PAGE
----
“Maintaining spinal flexibility and stability are of utmost importance. If scoliosis progresses, the spine may become rigid resulting in pain, stiffness, decreased rib mobility, diminished lung capacity, postural imbalances and other related symptoms."
Woburn, MA (Vocus/PRWEB) February 08, 2011
Dr. Marc Moramarco recently unveiled a new scoliosis exercise program at Scoliosis 3DC, near Boston Massachusetts. During the intensive, one-to-one program patients discover the numerous benefits of the German exercise protocols known as the Schroth Method. Adolescents and adults with mild, moderate and severe curves participate in the comprehensive spinal rehabilitation program tailored specifically to each individual’s unique spine and curve pattern.
A typical program begins with a detailed health history, thorough scoliosis examination, x-ray review, and assessments not typically performed in the traditional medical setting. Assessments determine Cobb angle, rotation, trunk asymmetry, lung capacity and chest expansion/rib mobility.
Each patient receives instruction about the anatomy of his/her unique spine from a three-dimensional perspective. This perspective is paramount because complete understanding of the nuances of one’s own spine and posture are central to the program where the patient learns how to perform ‘three-dimensional corrections’ of the spine.
Once a a thorough anatomical understanding is displayed, an in-depth, multi-faceted, dynamic back school begins. The scoliosis back school and treatment starts with spinal mobilizations, followed by “how to” directions and repeated practice of sitting, standing, walking, and lying during daily activities.
Recognition of how to move optimally during daily activities helps the patient avoid adopting improper spinal alignment during the course of a day. For the scoliosis patient, an incorrect stance, sitting or lying position may unknowingly cause scoliosis curve progression.
Finally, Schroth scoliosis exercises for the particular curve pattern are introduced. Repetition insures that each patient ‘experiences’ his/her new posture and mastery of the exercises.
Daily practice is encouraged because clinical experience shows incorporating the techniques regularly improves the likelihood of halted curve progression, pain relief, flexibility, and allows for a better postural appearance and lung function.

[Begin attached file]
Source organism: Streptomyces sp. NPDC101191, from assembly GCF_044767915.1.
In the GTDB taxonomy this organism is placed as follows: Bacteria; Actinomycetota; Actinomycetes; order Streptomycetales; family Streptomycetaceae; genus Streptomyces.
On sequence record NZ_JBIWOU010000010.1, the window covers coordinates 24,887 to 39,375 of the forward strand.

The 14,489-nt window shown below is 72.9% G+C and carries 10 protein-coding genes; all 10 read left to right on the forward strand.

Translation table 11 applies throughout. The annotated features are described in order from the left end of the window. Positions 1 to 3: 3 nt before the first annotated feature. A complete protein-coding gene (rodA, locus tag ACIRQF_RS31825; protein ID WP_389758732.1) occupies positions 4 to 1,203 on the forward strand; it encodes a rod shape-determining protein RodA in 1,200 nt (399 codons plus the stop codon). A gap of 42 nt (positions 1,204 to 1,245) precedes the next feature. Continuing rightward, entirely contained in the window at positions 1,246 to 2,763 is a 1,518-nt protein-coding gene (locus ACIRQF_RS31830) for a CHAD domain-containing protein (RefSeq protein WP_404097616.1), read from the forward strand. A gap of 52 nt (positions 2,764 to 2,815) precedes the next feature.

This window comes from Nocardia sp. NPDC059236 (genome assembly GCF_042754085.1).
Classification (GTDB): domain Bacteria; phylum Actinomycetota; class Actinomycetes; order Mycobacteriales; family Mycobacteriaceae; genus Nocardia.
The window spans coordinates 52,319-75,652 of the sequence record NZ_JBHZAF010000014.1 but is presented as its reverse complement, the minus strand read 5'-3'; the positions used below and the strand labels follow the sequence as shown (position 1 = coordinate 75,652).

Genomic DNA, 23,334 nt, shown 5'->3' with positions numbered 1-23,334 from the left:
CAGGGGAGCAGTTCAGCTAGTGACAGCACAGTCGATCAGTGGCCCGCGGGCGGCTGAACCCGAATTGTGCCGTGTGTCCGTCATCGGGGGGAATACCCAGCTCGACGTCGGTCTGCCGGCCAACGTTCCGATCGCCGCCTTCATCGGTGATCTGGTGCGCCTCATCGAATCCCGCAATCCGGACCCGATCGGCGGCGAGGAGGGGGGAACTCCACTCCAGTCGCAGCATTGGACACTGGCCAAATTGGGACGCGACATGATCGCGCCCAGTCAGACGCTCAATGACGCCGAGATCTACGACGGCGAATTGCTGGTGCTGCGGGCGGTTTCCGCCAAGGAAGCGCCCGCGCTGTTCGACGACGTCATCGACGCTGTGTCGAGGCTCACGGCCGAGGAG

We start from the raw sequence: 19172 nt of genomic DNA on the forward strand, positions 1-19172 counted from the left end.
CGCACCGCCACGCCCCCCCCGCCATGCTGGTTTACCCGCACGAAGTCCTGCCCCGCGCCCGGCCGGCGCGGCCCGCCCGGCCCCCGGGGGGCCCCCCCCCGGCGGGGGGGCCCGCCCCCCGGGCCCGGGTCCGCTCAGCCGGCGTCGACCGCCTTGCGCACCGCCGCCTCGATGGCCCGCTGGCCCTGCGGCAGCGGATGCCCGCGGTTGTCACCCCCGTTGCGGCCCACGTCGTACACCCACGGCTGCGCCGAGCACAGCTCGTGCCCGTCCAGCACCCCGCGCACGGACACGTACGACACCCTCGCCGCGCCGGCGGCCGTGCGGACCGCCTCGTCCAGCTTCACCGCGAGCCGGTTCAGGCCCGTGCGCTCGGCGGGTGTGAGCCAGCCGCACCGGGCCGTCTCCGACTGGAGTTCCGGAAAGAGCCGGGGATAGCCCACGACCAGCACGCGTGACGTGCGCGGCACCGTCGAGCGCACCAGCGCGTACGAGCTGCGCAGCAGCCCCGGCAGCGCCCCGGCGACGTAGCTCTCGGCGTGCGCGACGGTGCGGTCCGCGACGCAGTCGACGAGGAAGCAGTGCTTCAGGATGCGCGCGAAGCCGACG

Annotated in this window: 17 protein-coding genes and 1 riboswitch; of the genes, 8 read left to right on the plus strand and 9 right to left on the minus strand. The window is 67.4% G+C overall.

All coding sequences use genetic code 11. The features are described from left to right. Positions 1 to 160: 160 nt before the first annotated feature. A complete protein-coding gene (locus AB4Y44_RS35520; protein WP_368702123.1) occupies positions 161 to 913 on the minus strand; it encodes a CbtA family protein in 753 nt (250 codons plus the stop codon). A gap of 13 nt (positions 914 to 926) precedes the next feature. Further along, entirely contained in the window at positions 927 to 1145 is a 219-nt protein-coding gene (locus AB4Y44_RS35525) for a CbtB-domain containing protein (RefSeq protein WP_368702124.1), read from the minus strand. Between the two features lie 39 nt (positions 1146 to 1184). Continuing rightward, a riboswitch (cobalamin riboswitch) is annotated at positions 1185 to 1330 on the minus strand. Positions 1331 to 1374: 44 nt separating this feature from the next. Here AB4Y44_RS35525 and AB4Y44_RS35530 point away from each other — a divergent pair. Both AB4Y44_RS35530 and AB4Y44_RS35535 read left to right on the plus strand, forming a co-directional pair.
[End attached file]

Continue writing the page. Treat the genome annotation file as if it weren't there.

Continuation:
All patients are taught to exercise the spine in specific ways while incorporating the all important Schroth rotational breathing technique. According to Dr. Moramarco, “Maintaining spinal flexibility and stability are of utmost importance in scoliosis. As a patient ages, if scoliosis progresses, the spine may become rigid resulting in pain, stiffness, decreased rib mobility, diminished lung capacity, postural imbalances and other related symptoms.”
While spinal flexibility is important for all scoliosis patients, early intervention is especially critical when adolescent idiopathic scoliosis is diagnosed. The still flexible spines of many adolescents allows for the opportunity of a certain degree of curve reduction - one attainable goal of the Schroth Method when started early.
Overall, patients are extremely pleased upon learning this new approach. Schroth Method patients tell of a sense of empowerment never before experienced since traditional medical protocols for scoliosis treatment are do nothing, watch and wait, brace, and/or recommend and perform surgery for those whose curves have Cobb angles of approximately 45º to 50º or greater.
Many patients are now opting to pursue this proactive approach to scoliosis management in order to help avoid surgery. Scoliosis surgery involves implantation of hardware and spinal fusions of several vertebral segments, often from the thoracic to lumbar spine.
The Schroth Method was established 90 years ago in Germany, by Katharina Schroth. Since then, many European scoliosis patients have experienced its numerous benefits for an improved quality of life. The program at Scoliosis 3DC now offers US patients the opportunity to learn Schroth protocols empowering the patient with knowledge, skills, and hope - rather than a future of uncertainty.
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